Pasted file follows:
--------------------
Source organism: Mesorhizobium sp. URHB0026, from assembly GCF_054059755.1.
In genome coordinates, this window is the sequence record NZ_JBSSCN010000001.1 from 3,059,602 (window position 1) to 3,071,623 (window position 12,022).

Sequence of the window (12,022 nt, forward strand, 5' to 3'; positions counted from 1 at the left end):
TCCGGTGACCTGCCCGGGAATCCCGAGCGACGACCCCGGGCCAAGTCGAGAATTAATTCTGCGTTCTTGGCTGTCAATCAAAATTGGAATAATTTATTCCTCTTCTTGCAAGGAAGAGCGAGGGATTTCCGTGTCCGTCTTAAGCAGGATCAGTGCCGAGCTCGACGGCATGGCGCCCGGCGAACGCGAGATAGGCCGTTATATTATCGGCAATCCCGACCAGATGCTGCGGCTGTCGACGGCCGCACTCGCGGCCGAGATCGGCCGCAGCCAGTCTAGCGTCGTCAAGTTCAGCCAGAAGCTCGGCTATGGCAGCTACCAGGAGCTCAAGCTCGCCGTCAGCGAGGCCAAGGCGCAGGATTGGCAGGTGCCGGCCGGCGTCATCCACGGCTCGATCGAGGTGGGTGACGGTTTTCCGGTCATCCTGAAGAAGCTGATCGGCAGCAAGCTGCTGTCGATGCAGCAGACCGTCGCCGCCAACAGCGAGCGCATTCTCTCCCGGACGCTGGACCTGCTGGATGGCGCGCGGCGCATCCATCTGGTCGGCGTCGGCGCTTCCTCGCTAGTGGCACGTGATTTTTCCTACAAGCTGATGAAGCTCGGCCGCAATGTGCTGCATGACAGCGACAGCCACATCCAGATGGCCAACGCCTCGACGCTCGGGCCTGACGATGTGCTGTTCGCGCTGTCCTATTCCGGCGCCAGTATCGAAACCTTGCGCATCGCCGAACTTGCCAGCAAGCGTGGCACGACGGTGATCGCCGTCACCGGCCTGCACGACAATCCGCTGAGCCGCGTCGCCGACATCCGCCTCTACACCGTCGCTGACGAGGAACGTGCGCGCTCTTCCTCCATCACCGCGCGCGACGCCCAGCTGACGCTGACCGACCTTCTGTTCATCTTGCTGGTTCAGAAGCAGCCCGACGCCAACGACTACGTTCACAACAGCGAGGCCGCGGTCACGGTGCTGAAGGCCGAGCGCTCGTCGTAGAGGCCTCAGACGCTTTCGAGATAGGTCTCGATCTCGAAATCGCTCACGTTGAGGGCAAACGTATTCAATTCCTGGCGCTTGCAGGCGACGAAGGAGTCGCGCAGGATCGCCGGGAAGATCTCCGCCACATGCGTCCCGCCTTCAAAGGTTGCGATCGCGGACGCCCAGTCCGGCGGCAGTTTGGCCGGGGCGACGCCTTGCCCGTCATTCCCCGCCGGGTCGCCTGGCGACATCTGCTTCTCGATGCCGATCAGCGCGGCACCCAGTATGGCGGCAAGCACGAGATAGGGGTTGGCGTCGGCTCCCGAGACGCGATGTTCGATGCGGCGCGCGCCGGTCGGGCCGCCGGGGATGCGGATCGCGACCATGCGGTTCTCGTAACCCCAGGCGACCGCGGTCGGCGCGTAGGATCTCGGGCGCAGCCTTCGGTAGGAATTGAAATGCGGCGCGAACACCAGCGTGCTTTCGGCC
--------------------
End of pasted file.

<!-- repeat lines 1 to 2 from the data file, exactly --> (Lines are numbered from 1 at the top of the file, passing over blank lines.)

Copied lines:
Source organism: Mesorhizobium sp. URHB0026, from assembly GCF_054059755.1.
In genome coordinates, this window is the sequence record NZ_JBSSCN010000001.1 from 3,059,602 (window position 1) to 3,071,623 (window position 12,022).